Airport Entry and Exit: A European Analysis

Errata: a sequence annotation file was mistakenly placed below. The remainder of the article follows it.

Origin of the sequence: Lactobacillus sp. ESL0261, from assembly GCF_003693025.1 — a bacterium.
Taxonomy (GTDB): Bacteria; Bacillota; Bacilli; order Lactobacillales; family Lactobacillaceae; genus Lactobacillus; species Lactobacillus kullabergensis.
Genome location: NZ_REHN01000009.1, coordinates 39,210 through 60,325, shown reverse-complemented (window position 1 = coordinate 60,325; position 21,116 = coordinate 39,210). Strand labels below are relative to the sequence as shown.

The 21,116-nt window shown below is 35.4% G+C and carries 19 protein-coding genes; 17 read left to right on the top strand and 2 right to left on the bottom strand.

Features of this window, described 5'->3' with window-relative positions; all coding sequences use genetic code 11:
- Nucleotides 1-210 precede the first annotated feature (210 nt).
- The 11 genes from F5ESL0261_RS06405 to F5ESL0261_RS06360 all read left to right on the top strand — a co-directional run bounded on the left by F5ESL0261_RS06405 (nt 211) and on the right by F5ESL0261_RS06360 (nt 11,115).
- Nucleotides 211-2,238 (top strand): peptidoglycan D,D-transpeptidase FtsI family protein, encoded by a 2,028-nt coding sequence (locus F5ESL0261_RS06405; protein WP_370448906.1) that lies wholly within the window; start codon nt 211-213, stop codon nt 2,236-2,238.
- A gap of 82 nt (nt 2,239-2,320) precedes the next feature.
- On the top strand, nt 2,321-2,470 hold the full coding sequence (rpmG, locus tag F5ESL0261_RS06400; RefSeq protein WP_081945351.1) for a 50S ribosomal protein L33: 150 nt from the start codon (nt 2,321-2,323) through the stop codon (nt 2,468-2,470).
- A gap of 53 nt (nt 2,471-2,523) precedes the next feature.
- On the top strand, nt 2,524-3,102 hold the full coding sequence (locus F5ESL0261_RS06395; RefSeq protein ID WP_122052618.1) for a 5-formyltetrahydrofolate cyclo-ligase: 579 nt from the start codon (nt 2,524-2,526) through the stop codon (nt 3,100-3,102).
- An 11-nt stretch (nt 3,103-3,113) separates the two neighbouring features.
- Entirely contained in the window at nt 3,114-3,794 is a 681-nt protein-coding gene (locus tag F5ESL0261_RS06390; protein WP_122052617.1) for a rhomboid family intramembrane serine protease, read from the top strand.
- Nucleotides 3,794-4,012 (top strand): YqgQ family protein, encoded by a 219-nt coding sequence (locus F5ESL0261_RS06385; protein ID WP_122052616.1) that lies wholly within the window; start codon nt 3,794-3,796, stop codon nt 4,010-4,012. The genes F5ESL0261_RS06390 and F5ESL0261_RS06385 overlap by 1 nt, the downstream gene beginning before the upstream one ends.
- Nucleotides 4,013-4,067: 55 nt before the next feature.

There have been many changes in recent years in both the airline and the airport industries in Europe and elsewhere. These changes have been interpreted by some authors as an indication that the airport industry is tending to become a competitive industry. The so-called ‘new view on airport regulation’ (Gillen et al., 2001; Tretheway, 2001) argues that airports are no longer natural monopolies and that more competition would be preferable to traditional regulation. This chapter is written with more emphasis on the old, more sceptical tradition that airports are monopolistic bottlenecks: either regional natural monopolies or legal monopolies due to planning and other restrictions (Niemeier, 2004). The scepticism does not stem from the belief that airports are naturally monopolies. Changes in demand and supply might eventually lead to a competitive industry structure. Nor is the scepticism rooted in a distrust of competition. Of course, perfect and perhaps even less intense competition is superior to regulation. Rather, the scepticism is based on the belief that despite these recent changes, competition is still minimal and not sufficient to prevent airports from abusing their market power (Forsyth, 2006). We would like to stress that this is our opinion as there is little empirical evidence on the intensity of competition among airports.